We have probably all experienced it at one time or another in our lives. You doze, or you just wake up, you turn to the side … but you can not. Your arms and legs are like cement, stuck to the bed, and you can not move.
And then suddenly, you feel something moving in the darkness of your room. It starts in a corner, and softly approaches your bed. You are trying to call for help, to shout that someone is coming to help you, but you are not there. You can even begin to choke while a hand wraps gently around your throat.
Sleep paralysis occurs when you switch between waking and sleeping, usually when you fall asleep or wake up.
During these transitions, you may be unable to move or speak.
During sleep paralysis, some people may also feel pressure or a feeling of choking.
In the worst cases, the symptoms of sleep paralysis may be accompanied by hallucination.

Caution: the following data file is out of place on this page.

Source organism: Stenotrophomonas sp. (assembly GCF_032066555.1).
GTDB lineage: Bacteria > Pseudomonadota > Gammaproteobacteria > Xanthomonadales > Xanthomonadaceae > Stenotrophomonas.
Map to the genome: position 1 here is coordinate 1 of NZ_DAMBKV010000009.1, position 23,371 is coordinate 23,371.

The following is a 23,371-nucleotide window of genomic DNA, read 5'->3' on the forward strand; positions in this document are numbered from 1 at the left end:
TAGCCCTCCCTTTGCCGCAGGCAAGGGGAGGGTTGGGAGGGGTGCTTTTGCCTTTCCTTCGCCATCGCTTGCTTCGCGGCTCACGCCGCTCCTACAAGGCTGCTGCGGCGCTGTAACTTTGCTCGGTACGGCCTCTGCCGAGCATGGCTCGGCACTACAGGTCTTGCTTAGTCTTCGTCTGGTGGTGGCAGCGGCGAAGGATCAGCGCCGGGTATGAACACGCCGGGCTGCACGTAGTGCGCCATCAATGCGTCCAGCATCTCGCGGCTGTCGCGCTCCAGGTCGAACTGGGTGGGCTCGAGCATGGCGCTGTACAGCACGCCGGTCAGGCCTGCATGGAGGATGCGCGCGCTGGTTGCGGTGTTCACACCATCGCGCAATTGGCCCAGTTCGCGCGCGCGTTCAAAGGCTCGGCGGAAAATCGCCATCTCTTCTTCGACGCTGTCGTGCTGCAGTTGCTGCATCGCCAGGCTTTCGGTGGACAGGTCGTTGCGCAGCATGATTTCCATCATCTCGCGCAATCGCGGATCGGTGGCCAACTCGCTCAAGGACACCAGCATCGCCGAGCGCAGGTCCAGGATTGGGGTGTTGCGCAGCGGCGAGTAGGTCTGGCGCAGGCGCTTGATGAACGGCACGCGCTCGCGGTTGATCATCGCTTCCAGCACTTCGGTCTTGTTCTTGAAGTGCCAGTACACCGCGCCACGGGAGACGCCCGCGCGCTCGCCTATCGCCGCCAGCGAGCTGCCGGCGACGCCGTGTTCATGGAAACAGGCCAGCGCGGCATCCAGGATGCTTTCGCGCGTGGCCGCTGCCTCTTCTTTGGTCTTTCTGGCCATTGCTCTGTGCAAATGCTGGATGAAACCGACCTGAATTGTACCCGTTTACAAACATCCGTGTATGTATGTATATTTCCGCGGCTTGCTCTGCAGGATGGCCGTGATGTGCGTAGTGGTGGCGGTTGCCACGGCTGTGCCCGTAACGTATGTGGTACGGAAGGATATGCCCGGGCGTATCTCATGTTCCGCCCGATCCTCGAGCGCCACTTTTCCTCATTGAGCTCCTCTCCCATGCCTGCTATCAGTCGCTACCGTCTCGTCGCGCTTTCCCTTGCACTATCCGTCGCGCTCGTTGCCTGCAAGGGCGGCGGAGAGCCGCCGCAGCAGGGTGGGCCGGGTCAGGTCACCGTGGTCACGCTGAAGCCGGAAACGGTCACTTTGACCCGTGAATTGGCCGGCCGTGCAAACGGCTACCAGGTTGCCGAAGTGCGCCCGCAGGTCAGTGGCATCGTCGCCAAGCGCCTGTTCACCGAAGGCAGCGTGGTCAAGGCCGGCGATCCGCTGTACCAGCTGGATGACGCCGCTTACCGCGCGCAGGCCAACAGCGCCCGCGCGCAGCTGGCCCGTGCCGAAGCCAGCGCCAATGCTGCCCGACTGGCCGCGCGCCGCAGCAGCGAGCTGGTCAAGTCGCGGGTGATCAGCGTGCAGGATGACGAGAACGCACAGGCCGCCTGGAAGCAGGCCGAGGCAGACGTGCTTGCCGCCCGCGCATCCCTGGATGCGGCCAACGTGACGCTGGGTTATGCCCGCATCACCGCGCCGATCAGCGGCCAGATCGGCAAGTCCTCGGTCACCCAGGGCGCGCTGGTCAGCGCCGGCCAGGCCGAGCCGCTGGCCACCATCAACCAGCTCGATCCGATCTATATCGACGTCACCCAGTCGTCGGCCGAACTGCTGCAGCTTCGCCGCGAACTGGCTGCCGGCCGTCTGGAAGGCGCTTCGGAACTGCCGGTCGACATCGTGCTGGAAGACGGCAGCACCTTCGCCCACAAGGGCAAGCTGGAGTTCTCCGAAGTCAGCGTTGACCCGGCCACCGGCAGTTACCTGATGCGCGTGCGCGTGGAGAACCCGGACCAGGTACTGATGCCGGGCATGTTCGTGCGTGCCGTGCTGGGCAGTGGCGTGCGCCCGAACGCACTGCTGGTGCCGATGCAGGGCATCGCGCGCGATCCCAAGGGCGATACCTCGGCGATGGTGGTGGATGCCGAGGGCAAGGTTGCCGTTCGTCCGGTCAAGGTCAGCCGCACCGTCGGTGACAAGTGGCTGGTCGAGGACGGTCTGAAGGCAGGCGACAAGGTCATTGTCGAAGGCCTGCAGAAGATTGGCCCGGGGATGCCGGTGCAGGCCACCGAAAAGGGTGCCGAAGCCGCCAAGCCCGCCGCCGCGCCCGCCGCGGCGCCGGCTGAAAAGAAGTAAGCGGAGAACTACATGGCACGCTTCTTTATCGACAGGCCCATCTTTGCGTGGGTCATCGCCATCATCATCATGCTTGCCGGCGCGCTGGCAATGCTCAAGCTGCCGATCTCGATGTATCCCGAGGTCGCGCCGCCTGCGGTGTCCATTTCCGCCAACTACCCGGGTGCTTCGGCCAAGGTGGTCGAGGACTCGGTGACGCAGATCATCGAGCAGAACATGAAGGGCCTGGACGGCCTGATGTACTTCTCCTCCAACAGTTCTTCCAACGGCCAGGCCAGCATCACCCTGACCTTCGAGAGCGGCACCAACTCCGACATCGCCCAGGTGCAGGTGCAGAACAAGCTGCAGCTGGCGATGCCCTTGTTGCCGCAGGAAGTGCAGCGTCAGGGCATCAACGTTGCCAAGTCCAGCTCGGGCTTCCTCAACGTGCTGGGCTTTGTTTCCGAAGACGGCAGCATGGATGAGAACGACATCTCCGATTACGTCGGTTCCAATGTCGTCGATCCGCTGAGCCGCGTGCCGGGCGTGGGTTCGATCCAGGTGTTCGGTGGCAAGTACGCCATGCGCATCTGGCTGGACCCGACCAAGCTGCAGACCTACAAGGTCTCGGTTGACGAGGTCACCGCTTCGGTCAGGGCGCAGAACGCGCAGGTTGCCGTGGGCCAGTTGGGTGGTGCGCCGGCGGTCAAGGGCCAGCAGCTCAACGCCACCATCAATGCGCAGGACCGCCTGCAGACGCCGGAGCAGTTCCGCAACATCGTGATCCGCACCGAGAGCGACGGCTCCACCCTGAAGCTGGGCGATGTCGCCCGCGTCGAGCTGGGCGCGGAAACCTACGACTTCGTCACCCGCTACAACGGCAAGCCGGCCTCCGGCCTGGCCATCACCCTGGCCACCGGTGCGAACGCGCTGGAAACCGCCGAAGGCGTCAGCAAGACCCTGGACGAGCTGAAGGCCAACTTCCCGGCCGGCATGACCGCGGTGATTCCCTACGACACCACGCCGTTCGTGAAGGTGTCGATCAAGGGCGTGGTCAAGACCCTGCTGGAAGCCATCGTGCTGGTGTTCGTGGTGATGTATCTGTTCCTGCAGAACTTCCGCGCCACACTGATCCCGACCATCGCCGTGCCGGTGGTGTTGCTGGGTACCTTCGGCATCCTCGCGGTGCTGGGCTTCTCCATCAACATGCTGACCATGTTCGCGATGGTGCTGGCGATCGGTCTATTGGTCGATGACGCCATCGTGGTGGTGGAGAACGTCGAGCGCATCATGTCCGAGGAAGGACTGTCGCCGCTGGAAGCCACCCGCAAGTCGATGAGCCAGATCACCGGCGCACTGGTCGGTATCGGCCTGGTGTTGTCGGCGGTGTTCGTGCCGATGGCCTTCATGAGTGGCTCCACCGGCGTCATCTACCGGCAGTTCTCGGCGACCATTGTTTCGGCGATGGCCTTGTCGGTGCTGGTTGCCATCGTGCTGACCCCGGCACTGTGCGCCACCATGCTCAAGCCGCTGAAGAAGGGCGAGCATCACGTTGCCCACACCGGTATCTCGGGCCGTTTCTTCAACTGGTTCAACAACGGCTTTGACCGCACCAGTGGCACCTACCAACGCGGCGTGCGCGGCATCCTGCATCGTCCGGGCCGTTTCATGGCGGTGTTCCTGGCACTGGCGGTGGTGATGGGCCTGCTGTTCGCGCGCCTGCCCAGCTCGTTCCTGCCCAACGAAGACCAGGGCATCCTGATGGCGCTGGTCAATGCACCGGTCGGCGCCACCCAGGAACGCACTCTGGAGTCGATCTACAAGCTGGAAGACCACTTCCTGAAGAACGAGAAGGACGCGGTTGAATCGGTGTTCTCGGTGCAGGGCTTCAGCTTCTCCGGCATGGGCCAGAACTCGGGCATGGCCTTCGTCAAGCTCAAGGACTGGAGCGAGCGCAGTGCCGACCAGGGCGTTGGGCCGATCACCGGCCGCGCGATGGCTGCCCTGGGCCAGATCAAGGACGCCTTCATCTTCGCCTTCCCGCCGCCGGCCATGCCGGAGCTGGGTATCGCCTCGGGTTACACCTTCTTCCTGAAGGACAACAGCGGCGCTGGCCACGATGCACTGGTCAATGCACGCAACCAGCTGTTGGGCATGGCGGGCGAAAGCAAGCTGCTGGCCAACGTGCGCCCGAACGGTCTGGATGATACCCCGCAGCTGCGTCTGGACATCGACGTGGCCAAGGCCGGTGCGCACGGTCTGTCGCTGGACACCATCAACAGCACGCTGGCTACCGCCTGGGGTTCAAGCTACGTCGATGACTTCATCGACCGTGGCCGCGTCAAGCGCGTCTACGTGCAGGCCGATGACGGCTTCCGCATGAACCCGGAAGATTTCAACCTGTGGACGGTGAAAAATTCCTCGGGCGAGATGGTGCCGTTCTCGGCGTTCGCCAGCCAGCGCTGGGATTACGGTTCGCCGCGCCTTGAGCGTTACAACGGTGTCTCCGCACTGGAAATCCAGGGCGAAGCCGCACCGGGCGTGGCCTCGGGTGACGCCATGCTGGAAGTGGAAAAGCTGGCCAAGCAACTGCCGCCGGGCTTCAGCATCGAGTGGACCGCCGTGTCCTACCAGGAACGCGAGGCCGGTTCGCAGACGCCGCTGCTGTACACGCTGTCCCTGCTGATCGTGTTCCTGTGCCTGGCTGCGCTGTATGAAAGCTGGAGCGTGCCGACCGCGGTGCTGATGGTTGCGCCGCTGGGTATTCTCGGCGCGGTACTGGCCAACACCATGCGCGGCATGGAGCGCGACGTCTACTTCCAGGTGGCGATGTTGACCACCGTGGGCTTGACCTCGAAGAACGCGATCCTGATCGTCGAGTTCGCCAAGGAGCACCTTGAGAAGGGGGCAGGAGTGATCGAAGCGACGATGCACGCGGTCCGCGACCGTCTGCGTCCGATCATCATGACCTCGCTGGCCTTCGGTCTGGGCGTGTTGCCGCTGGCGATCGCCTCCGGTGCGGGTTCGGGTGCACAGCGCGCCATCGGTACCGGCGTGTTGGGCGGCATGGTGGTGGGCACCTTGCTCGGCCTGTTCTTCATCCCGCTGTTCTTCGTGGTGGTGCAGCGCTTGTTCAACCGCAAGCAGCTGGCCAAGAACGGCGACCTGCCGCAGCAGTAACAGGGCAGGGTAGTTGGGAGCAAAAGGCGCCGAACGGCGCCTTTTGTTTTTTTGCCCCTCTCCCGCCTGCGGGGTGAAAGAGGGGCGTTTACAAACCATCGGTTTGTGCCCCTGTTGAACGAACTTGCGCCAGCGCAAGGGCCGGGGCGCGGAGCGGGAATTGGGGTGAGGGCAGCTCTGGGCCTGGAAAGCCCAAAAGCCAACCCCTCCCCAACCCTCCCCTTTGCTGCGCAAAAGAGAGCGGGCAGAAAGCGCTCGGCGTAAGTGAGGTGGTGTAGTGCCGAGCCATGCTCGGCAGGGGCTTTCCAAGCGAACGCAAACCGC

The majority of hallucination victims say they see something moving in the dark.
The scariest is that in the face of this vision, you are unable to move, or even scream.
Why does the body do that?
Dr. Michael J. Breus explains that during rapid eye movements (REM), the body returns to a state of known paralysis: muscle atony.
This is a normal part of the sleep phase, when major muscle groups and most voluntary muscles are paralyzed.
An important function of this paralysis is to protect the body from injury during sleep.
Without the paralyzing effects of muscular atony, we could act physically in response to our dreams.